Qatar’s Foreign Minister, Khalid bin Mohamed Al-Attiyah, has said that his country is deeply concerned about events and security developments taking place in Iraq which, he believes, have resulted from negative factors over a number of years. These include the pursuit of narrow partisan policies, marginalisation and exclusion, which have deepened rifts among the Iraqi people. He made his remarks at the opening ceremony of the Group of 77 (G77) plus China summit on Sunday.
“In the light of these rapid developments, we urge those concerned to pay attention quickly to the demands of those Iraqis who only seek equality, away from all forms of sectarian discrimination,” he said, pointing out that Qatar condemns all forms of terrorism and violence. “We hope that they turn to reason and dialogue in dealing with the current crisis, to preserve the unity of Iraq’s land, people and institutions, and to stay away from anything that would deepen the splits, in the interests of Iraq and neighbouring countries,” he added.
On the developments in Libya, Al-Attiyah said that the situation requires the group to use its lead role to convince all parties of the importance of direct political dialogue with full support from the international community. “They can develop radical solutions to the existing problems even if that means going to the UN Security Council for a binding resolution which requires all Libyan parties to engage in direct dialogue under UN auspices to move towards construction and development”.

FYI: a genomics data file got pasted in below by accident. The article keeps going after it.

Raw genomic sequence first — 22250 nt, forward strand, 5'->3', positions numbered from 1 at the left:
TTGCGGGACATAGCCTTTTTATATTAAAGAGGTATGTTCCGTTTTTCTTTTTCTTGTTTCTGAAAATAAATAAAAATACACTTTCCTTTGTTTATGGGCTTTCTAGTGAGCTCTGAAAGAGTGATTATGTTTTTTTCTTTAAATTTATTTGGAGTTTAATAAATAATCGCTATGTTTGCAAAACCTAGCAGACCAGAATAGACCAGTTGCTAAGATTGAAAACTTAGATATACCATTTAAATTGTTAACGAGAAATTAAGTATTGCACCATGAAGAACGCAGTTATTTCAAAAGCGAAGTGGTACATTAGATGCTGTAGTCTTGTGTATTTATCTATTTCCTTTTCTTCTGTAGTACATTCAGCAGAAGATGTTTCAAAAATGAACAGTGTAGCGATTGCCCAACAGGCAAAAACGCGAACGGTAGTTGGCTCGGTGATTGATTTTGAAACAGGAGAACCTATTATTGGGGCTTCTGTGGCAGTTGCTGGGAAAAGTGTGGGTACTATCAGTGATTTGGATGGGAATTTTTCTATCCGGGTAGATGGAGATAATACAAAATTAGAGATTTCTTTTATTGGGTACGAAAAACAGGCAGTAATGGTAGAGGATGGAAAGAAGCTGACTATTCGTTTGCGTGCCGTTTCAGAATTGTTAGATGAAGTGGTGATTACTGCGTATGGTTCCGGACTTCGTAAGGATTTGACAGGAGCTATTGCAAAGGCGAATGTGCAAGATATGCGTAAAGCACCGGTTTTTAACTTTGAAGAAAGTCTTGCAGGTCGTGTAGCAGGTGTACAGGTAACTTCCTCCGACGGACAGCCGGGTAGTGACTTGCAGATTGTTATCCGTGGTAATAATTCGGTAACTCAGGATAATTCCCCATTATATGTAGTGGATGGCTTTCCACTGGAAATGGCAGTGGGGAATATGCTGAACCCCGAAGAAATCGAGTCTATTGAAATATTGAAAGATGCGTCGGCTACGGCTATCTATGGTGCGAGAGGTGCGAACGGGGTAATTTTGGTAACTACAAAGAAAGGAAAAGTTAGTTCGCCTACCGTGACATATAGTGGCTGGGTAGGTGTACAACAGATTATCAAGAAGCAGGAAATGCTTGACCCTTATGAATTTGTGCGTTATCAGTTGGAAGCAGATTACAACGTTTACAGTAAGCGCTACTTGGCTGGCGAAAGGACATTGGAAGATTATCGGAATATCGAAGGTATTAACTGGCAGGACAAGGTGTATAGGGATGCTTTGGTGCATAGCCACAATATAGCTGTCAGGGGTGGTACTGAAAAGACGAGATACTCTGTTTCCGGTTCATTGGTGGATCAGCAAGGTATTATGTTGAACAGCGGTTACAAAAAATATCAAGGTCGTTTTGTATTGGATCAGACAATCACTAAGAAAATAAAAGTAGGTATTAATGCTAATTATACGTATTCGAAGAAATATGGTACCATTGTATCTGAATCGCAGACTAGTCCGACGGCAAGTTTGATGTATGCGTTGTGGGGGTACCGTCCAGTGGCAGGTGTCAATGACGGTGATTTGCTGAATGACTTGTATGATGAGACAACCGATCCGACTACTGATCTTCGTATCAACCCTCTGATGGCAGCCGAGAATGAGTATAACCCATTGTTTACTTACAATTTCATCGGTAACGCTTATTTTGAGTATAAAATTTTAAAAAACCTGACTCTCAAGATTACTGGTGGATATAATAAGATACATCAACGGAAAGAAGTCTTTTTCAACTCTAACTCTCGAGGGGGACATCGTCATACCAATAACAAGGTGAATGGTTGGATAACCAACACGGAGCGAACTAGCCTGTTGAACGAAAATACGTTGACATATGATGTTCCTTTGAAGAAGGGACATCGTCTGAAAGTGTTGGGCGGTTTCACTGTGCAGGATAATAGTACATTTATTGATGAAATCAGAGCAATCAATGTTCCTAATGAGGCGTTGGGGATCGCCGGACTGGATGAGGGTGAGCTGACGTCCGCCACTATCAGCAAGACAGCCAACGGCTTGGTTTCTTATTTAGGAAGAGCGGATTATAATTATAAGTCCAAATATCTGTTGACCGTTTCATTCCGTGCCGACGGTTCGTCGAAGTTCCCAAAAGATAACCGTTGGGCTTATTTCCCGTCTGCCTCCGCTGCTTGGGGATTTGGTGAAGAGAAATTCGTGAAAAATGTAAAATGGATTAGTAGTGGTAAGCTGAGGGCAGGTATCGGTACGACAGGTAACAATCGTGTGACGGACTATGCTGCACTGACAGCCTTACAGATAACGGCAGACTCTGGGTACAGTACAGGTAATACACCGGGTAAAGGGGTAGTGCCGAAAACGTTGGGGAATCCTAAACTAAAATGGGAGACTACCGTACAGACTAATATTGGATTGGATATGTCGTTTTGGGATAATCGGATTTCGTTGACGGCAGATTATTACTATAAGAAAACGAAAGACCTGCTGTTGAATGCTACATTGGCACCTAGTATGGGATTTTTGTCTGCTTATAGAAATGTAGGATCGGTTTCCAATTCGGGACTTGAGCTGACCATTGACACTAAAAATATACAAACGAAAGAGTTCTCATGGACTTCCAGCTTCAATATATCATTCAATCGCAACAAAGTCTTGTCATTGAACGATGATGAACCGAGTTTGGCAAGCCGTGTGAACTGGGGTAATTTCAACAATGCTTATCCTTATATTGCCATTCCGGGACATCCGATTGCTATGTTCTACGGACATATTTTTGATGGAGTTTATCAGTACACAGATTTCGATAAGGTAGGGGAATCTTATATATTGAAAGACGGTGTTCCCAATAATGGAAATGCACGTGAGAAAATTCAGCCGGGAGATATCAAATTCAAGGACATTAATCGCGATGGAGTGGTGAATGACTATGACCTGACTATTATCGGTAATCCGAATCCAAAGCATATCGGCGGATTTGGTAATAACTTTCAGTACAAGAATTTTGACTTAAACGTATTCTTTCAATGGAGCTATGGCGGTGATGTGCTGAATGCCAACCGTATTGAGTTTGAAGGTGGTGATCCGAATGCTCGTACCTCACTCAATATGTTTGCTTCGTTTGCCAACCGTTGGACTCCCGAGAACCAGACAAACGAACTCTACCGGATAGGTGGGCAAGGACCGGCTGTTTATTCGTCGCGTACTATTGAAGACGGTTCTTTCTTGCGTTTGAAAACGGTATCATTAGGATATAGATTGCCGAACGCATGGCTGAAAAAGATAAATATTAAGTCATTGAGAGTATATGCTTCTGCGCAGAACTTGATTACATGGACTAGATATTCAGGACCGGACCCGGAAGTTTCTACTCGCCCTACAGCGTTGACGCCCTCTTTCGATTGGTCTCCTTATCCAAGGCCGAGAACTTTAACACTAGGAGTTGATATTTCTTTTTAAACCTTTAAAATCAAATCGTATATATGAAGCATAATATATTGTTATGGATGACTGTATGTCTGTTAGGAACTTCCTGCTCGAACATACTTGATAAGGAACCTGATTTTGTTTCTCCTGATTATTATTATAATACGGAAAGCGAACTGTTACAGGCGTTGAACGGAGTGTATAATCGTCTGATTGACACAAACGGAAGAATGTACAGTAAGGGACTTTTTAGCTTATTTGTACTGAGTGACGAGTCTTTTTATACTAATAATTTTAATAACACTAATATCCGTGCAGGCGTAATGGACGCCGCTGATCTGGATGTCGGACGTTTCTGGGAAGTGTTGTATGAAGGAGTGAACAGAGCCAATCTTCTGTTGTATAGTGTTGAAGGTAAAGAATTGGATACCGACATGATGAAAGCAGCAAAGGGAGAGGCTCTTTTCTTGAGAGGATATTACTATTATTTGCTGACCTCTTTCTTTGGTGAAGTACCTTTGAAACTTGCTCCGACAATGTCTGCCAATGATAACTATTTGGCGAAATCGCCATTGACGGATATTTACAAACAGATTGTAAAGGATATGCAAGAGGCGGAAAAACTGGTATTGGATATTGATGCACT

The foreign minister said that in order to achieve common goals to secure a better future for everyone, “we need to focus on dealing with the existing imbalances in the structure of the current international setup to lay the foundations of a democratic system that reflects the global reality.” This, he pointed out, means maximising efforts to prevent double standards when dealing with issues in the developing world. “We also need to consolidate justice and equality in international and multilateral frameworks by continuing to push for institutional reform of the United Nations and its principal organs,” insisted Al-Attiyah, “to enable them to deal positively with global and regional challenges, to enable the body to assume its intended role in international governance and to achieve the aspirations of peoples in developing countries.”